"It is just a year to-day since the children came," said Miss Esperance.
Mr. Wycherly took her frail, beautiful old
hand in his and raised it to his lips.
Miss Esperance sat down on the only chair in the hall and began to cry.
The two children were sitting on either
side of Mr. Wycherly at his round table.
"Here's yer bawth watter—sir."
"I'll whisper it to you," murmured the helpful Montagu;
"it goes like this — 'Hickory, dickory, dock.'"
He discovered, to his joy, that Edmund was asleep.
He thought her fair to look upon, and his whistling ceased.
He felt that she was in some sort of disgrace and needed comforting.
"Mine's is a poseetion o' great responsibeelity."
"Piskey and Presbey were two pretty men," Montagu murmured dreamily.
She rested on her fork in fear and trembling
as to what could have happened.
Arriving at a clear conception of the beauty of pure line.
Therefore did she take from her pocket a screw of paper.
"Can you buy happiness?"
"Deah man, Chahlee."
Square and sturdy and rebellious.
She fastened a little bunch of them into her waistband.
"Much learning hath made you mad."
"You must be perfectly quiet, my dear; you must not say a single word."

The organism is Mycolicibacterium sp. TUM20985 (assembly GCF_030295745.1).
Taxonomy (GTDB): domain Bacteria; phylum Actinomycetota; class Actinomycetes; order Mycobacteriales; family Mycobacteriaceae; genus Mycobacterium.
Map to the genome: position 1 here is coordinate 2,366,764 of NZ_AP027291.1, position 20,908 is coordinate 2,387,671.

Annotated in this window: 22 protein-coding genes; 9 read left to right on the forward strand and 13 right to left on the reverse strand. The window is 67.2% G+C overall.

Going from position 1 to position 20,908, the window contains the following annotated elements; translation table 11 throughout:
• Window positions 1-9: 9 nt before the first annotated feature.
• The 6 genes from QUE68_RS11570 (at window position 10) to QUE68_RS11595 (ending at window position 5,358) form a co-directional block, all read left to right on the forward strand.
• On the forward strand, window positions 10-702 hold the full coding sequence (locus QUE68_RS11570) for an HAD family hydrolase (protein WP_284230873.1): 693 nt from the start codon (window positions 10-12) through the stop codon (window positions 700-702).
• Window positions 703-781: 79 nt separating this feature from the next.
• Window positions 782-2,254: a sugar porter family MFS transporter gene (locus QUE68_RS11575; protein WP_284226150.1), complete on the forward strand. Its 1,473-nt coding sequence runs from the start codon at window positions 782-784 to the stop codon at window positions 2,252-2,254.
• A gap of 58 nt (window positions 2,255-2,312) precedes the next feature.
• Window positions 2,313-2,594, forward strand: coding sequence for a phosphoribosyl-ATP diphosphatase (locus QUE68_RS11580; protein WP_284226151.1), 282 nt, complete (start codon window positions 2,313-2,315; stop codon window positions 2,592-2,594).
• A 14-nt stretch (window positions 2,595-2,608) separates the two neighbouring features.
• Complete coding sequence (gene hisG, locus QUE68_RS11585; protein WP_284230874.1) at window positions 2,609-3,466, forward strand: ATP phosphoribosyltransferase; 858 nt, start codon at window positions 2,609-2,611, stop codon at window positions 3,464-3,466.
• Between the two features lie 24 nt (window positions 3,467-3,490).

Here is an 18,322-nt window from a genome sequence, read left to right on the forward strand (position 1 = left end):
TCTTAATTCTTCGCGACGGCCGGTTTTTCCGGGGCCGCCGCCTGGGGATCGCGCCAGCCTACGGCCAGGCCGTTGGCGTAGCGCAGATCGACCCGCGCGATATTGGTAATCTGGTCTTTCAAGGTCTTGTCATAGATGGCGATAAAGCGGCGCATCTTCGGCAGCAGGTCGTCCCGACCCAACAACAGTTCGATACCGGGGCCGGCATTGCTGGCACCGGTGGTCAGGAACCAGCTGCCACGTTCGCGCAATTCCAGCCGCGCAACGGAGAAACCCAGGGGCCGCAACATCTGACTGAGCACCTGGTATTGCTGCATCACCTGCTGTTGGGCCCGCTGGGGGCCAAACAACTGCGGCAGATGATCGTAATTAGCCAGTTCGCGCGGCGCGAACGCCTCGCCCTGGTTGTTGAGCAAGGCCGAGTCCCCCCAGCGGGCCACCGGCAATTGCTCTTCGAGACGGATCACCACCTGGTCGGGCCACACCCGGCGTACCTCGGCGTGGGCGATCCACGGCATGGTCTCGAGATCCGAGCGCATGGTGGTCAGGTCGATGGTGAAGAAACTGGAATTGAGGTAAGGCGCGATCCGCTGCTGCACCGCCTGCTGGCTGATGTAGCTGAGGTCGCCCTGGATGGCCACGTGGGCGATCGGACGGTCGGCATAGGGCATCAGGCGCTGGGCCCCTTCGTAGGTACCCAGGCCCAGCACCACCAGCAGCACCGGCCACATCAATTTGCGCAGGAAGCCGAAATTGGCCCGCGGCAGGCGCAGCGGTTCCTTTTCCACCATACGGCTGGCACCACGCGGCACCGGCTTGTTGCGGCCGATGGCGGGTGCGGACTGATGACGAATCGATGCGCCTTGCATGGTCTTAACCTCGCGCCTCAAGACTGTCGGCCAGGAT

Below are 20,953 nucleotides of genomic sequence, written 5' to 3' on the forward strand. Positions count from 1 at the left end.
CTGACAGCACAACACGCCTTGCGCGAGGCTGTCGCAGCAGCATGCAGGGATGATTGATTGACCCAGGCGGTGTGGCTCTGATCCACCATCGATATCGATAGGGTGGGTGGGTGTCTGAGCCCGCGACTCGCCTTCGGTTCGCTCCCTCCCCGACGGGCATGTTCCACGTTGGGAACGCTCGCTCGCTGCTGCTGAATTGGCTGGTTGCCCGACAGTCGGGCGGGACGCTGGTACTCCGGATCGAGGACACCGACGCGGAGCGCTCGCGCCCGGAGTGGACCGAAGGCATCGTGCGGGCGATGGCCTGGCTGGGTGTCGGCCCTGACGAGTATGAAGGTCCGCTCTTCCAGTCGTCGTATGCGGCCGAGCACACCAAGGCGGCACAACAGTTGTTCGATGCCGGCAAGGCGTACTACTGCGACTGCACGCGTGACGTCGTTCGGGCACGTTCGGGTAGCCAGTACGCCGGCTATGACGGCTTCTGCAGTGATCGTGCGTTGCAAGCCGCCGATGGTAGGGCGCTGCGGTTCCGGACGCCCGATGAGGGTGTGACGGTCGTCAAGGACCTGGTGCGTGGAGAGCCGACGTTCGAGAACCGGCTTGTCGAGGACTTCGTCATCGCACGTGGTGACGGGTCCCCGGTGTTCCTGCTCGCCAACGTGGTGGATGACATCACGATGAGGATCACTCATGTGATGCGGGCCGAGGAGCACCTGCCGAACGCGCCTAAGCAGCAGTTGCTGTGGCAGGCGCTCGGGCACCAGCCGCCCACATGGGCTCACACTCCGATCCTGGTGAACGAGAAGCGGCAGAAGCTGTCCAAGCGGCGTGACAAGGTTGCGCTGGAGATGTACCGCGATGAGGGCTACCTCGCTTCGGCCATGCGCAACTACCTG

Mr. Wycherly assisted to direct Edmund's fat
pink fingers into a tight, white cotton glove.
"I'm going," he added gleefully, "becos' zere's ducks for dinner."
Here was a pretty kettle of fish!
The Miss Moffats, seated behind the curtains that
Lady Alicia had admired, heard her every word.
She had been known to yawn openly, and apparently
unashamed, during the minister's sermons.
Never was such a tiger — so fierce,
so elusive, so dashing, so unexpected."
... and carried her to the sofa in the parlour.
"Then they aren't kind of fortygraphs," Edmund exclaimed aghast.
"We are sorry, we really are."
"We have always been a fighting race,"
Miss Esperance remarked complacently.
He did not feel called upon to interfere between the boys.
... he took a small boy on each knee, and poked fun at them.
"Edmund, my dear boy, where in the world did you learn that song?"
"I didn't see you in the church last Sabbath; and how was that?"
"He's awfu' kind to they bairns," said Elsa.
"But never forget that you yourself are a
Bethune, for it is a proud name to bear!"
... or the 'jelly drink' she was too weak to reach for herself.
Very quietly Montagu lit a candle, and the two
sped across the landing to Mr. Wycherly's room.
Montagu pointed out that it was better to
mountains of washing than that his aunt should starve.
"Mr. Wycherly, I am anxious about Montagu,"
Miss Esperance began somewhat tremulously.
"I shall be an Epicurean when I'm grown up."
"The angel was your aunt, Montagu, and I — I was the man."
With trembling hands he took down the portrait of John Knox above
the mantelpiece, and hung the arms of New College in its place.
"I have you; and what is far more important, they have you."
Mr. Wycherly was left alone, for Miss Esperance had gone on.